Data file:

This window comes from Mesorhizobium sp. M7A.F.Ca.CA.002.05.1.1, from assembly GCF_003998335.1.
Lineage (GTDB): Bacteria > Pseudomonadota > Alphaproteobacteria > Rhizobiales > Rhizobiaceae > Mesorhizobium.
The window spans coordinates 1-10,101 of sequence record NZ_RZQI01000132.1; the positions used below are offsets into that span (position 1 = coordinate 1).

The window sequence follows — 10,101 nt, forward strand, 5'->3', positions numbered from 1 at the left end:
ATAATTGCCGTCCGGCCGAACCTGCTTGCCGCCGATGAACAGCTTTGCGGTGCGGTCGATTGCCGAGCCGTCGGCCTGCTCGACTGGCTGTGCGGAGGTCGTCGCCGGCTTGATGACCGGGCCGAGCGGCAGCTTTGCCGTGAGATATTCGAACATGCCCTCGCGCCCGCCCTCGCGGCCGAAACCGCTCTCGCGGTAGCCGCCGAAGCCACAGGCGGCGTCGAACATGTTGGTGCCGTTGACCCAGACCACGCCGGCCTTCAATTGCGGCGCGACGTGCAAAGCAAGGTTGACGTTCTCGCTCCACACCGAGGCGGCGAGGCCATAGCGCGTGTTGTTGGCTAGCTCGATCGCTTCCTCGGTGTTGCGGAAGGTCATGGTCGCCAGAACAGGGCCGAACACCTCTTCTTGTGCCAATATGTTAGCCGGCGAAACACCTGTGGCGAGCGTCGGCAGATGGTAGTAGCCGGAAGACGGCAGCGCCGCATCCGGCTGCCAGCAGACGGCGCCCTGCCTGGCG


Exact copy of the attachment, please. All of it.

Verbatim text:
This window comes from Mesorhizobium sp. M7A.F.Ca.CA.002.05.1.1, from assembly GCF_003998335.1.
Lineage (GTDB): Bacteria > Pseudomonadota > Alphaproteobacteria > Rhizobiales > Rhizobiaceae > Mesorhizobium.
The window spans coordinates 1-10,101 of sequence record NZ_RZQI01000132.1; the positions used below are offsets into that span (position 1 = coordinate 1).

The window sequence follows — 10,101 nt, forward strand, 5'->3', positions numbered from 1 at the left end:
ATAATTGCCGTCCGGCCGAACCTGCTTGCCGCCGATGAACAGCTTTGCGGTGCGGTCGATTGCCGAGCCGTCGGCCTGCTCGACTGGCTGTGCGGAGGTCGTCGCCGGCTTGATGACCGGGCCGAGCGGCAGCTTTGCCGTGAGATATTCGAACATGCCCTCGCGCCCGCCCTCGCGGCCGAAACCGCTCTCGCGGTAGCCGCCGAAGCCACAGGCGGCGTCGAACATGTTGGTGCCGTTGACCCAGACCACGCCGGCCTTCAATTGCGGCGCGACGTGCAAAGCAAGGTTGACGTTCTCGCTCCACACCGAGGCGGCGAGGCCATAGCGCGTGTTGTTGGCTAGCTCGATCGCTTCCTCGGTGTTGCGGAAGGTCATGGTCGCCAGAACAGGGCCGAACACCTCTTCTTGTGCCAATATGTTAGCCGGCGAAACACCTGTGGCGAGCGTCGGCAGATGGTAGTAGCCGGAAGACGGCAGCGCCGCATCCGGCTGCCAGCAGACGGCGCCCTGCCTGGCG